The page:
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Automating dates and times in a Word document

Letting Word enter a date or time for users is easy, but that can lead to frustration when Word doesn't perform as expected. Teach users about the less obvious aspects of these features or give them a macro.
Word offers a couple of features for entering the current date and time, but they can confuse users. With just a little training, you can eliminate that confusion. Or you can provide a couple of macros that do exactly what your users need, without the confusion the built-in features sometimes cause. You can use the Date And Time command or AutoComplete to enter the current date or time anywhere in a document. First, let's take a look at the Date And Time command. Basically, you just choose Date And Time from the Insert menu, choose a format, and click OK. However, there are a few things you need to know:
  • If you want the date to automatically update, you must check the Update Automatically option in the Date And Time dialog box.
  • The Update Automatically setting is a toggle switch. Once you select it, it stays enabled until you deselect it -- and that can create confusion for users. They think they know what the setting is, so they don't check. Later, they're frustrated when the inserted value doesn't perform as expected.
  • The term automatically update is a bit deceptive. The inserted date will reflect the current date or time when you open the document. But if the date changes while the document is open, Word won't reflect that change. You can force the change by right-clicking the value and choosing Update Field from the context menu, but most users won't know that. Even if you tell them, they might not remember that detail when they need it.
A bit of spot-training can help, but unless this feature is something users rely on frequently, they are apt to forget all the above details. The other option is AutoComplete. You can enter the month or the current date and that alone confuses users. Again, just a bit of training can help:
  • Enter the first four letters of any month and press [Enter], and Word will complete the month. For instance, if you type Janu and press [Enter], Word will enter January for you.
  • To enter the current date, enter the full month, type a space, and press [Enter].
If AutoComplete doesn't work, someone has probably disabled the feature. To enable AutoComplete, choose AutoText from the Insert menu. Then, select AutoText and click the AutoText tab. Select the Show AutoComplete Suggestions option. If users know what to expect from both features, they're more apt to apply them correctly. Despite that, you might find users prefer a quick macro. The idea might seem like overkill -- but if a simple macro eliminates user confusion and mistakes, a macro is worth the effort. The following macros insert the current date and time, respectively. Sub DateStamp() 'Insert the current date. Selection.InsertDateTime "MMMM dd, yyyy", False End Sub Sub TimeStamp() 'Insert the current time. Selection.InsertDateTime "hh:mm", False End Sub You can change the format to suit your needs. The False value enters the date or time as a string. If you change that argument to True, Word will treat the inserted date or time as a field value. Add a couple of custom buttons for both macros and take all the guesswork out of entering the current date and time.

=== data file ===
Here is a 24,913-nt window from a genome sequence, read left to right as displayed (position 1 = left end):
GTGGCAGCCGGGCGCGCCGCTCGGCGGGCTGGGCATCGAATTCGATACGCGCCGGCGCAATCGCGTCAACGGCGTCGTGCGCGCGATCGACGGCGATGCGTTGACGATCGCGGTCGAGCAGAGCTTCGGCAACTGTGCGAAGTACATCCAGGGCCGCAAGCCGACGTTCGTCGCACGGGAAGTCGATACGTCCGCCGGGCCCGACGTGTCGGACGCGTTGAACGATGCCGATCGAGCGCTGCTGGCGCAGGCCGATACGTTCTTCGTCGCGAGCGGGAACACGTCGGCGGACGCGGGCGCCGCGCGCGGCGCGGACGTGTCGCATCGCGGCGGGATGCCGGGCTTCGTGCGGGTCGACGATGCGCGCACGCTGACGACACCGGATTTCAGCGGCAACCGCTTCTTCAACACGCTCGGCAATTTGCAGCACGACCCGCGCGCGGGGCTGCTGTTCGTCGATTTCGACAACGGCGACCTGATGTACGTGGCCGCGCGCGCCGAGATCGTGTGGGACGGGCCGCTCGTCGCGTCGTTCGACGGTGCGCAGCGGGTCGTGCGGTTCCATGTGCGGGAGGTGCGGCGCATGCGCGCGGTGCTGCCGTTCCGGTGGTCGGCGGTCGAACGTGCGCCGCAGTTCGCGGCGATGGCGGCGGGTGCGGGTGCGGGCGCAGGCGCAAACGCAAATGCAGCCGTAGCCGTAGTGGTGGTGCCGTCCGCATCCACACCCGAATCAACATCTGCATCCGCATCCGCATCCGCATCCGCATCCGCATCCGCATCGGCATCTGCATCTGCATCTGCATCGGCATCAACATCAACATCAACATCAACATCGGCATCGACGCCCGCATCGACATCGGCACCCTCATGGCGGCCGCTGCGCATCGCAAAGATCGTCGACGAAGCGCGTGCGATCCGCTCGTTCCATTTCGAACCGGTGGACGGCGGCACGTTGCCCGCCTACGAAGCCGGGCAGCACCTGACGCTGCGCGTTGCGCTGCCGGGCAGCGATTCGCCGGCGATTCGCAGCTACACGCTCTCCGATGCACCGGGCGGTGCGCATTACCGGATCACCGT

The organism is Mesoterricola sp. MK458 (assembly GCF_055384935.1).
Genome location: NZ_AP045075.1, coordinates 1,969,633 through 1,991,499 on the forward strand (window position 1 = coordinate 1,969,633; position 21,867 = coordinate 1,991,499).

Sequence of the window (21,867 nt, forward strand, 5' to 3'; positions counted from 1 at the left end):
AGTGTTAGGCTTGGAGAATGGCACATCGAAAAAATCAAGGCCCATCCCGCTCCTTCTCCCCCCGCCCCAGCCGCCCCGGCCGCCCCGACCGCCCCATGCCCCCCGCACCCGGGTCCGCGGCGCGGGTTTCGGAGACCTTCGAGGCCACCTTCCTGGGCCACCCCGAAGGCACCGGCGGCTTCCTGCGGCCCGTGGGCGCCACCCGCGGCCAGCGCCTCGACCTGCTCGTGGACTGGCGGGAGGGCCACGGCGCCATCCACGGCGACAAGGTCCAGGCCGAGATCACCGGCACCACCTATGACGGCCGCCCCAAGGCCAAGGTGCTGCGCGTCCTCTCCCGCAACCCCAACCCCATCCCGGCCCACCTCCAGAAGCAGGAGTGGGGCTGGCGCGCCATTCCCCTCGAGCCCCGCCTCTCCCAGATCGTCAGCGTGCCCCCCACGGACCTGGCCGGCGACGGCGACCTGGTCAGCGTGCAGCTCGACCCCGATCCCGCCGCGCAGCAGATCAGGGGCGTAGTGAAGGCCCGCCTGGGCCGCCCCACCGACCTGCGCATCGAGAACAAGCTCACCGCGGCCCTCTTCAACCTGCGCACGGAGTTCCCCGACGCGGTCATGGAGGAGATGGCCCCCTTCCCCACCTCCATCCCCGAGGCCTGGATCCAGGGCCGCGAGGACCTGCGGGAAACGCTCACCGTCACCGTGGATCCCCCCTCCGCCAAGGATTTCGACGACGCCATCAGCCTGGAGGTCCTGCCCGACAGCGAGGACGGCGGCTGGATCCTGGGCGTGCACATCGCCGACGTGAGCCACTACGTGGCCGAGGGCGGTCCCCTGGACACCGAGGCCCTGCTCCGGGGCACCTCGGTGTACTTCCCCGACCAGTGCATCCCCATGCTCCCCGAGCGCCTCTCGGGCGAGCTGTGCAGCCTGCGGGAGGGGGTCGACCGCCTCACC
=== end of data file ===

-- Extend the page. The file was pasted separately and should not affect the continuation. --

About

Susan Sales Harkins is an IT consultant, specializing in desktop solutions. Previously, she was editor in chief for The Cobb Group, the world's largest publisher of technical journals.

2 comments
Deadly Ernest
Deadly Ernest

used extremely sparingly, especially in a work situation - such fields should ALWAYS be entered manually, even if the manual entry is just a case of clicking on the toolbar icon for 'Insert date' that you've added to your toolbar. because if you have it set to automatically insert the date, it will insert the date current at the time the document is opened, and if you are opening this to print a copy for legal reasons, the date will no longer correspond to the date of the previous printed copy. I've seen a court case lost because one side used the automatic insert date option, and they could NOT find any electronic copies that printed out with the correct original date without having to manipulate the file prior to printing, and thus the new print was not accepted by the court as an acceptable copy. If you add the Insert date icon to the toolbar and click on when you need to, it will just add the date current at the time of you clicking on the icon to the document, and that will then stay the same, until such time as you highlight that area and click on the icon again. A much preferable way of doing this.

malcch
malcch

It has always amazed me that MS did not incorporate the Ecxel and Access shortcuts of Ctrl ; and Ctrl: for current date and time respectively. I have written macros with those shortcuts for my version of Word.